Originally these drive shafts were made from high tensile steel and heat treated to handle the torsional (twisting) forces being fed through them. The customer was fitting a turbo diesel lump from a Golf into the back of a type 2 vw van similar to pictured below, and needed the original shafts shortening.
I was asked to manufacture a 5 gallon tank for a customer building a BMW Mini race car, after discussions about size fittings baffling etc a fag packet sketch was produced in order to make the job.
I started with 1.5mm thick NS4 Aluminium sheet, plastic coated 1 side. Once dimensions were worked out I decided to complete as 2 pressed panels. Panels were marked out using tape measure, engineers square and fine tipped marker pen.
Once marked out the sheet was cut using a hydraulic guillotine for speed and accuracy, de-burring panels before proceeding reduces chance of cutting yourself whilst working with the sheet. Fold lines were marked on the panels but, before folding the strengthening swage lines needed to be put in – this I completed using a standard manual swaging machine, after which folding the 2 panels on a Box Pan Folder was completed. Results as shown –
Main body complete and ready for assembly, however I need to add filler hole, fuel pick up, return and breather hole, this will be completed in due course with a drill, hole saw and drill bits before tacking up.
Splash pan was manufactured again using 1.5mm NS4 aluminium and again marked out from sheet cut out using a guillotine and bench knife before pressing on the trusty box pan folder to the correct degree for the corners to meet up.
Once formed up to a square splash pan with a flat base I used a hole saw of 41mm diameter to cut a hole in the centre of the base for the filler neck to welds into. The filler neck was tig welded from the back of the into the base of the splash pan during welding the pan corners up, After welding the main body a drain stub was welded to the splash pan to drain away any spillage during topping the tank up.
Before assembling the tank, I used an electric hand drill to cut all holes in the tank body as required, this then means we can ensure a totally clean tank inside as we do not want swarf or aluminium dust inside the tank once complete for obvious reasons.
Tank foam was added to fill the tank to reduce fuel slosh before the 2 halves of the tank were assembled. Some adjustment was needed using clamps and small wedges to ensure that a neat outside corner joint was tacked up all round the edges to be joined by welding. If the set up is accurate a neater stronger weld can be produced and even penetration can be achieved, thus reducing chance of leaks or fractures. A good joint set up is also critical for speed of welding and aesthetics – e.g. weld will be a more even corner fillet if joint is tacked up correctly. So its worth spending a little for time and effort to get this part of the job right.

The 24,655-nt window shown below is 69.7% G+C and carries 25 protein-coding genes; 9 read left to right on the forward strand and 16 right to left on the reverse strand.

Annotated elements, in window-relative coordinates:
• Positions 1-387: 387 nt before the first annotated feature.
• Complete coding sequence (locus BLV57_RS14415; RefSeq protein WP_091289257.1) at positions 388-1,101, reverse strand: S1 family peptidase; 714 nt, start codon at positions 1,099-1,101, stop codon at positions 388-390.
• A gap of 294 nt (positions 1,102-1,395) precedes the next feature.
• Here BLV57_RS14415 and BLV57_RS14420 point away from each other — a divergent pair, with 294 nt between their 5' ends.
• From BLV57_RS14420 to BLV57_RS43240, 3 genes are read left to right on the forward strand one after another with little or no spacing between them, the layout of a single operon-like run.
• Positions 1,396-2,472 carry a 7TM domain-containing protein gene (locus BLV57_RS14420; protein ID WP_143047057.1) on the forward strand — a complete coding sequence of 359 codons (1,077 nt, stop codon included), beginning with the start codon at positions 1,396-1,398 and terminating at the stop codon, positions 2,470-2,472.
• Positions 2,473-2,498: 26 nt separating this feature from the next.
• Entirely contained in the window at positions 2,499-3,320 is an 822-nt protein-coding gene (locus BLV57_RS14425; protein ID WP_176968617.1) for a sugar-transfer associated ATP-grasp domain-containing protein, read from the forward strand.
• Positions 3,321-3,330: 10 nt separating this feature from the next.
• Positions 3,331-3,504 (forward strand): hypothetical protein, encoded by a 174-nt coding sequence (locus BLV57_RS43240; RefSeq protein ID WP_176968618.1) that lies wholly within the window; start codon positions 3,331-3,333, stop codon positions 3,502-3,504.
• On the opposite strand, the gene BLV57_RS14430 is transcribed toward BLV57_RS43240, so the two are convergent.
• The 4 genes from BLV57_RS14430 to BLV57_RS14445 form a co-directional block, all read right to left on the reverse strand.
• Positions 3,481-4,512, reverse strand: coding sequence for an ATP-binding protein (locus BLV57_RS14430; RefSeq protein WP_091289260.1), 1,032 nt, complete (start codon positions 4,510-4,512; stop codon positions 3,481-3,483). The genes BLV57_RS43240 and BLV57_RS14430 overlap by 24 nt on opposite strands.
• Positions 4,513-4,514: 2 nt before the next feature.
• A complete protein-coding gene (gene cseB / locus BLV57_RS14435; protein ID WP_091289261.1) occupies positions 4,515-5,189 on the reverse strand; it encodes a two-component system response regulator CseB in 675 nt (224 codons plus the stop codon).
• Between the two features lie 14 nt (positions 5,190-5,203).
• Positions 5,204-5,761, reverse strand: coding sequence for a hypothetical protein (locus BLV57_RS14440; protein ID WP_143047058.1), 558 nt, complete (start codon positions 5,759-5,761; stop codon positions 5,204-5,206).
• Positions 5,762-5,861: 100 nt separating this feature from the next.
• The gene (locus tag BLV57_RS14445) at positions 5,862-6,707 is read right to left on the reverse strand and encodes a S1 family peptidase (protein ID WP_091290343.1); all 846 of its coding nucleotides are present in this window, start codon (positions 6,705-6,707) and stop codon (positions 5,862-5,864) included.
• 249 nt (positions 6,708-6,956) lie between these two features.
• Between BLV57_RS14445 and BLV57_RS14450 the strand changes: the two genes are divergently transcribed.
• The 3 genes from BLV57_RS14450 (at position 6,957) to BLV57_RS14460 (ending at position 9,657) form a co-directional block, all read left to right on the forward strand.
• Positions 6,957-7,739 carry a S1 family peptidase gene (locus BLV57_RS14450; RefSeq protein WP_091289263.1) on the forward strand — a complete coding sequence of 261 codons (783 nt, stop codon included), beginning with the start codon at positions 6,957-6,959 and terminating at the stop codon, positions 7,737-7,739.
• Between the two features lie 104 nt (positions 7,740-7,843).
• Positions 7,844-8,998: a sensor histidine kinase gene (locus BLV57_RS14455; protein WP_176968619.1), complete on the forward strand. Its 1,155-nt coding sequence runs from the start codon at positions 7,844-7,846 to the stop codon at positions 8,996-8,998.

Using a coin tor score plastic coating reduces chance of scratching panel when removing plastic around areas that have to be welded. Aim is to leave as much plastic coating on the tank during manufacture to reduce scratch marks. Once complete it can all be removed.
Safety is a must when welding, you may have noticed in some images I have a fire extinguisher to hand should anything untoward happen, I wear TIG gloves and work overalls (fire retardant are best) and a quality air fed (& filtered welding helmet).
TIG welding produces a quality weld (dependant on welder skill, set up, gas flow, torch angle, torch aim etc), I aim for a nice even regular ripple effect and whilst welding tanks with outside corners a nice small “teardrop” effect in the bottom of the root, which tells me I am achieving a nice even bead of penetration – essential to ensure you get a strong, leak free joint.
Picture of completed tank, ready for pressure testing, which I do using a battery powered pneumatic pump, connected to one of the pipe stubs whilst blanking off the rest. Once under pressure ( a couple of bar is sufficient) the welded seams are brushed with soapy water whilst I look for a steady stream of small bubbles indicating a pin prick of a hole in the weld. As with all tank caps, aluminium or stainless steel it is a good idea to put a small amount of copper grease on the threads which helps prevent thread “pick up”.
What is a “SWAGE” in sheet metal work ?
A “swage” is a recessed or raised area of material (a bump or a dip) put into sheet metal components typicaly to strengthen the panel.
The swage is made by 2 matched dies – one a “male” and one a “female” these are used on what is known a “swaging machine” where the sheet can be placed in between the dies and pressure is used to clamp the sheet and “roll” it through the “dies” producing the bump or dip. Usually other shaped dies can be swapped onto the machine to produce various shapes of form to strengthen, shrink, stretch or even add decorative patterns to sheet panel work.
See example of swage below and also a typical manual swaging machine.
SWAGING MACHINE SWAGES IN TANK PANELS TO STRENGTHEN THE SHEET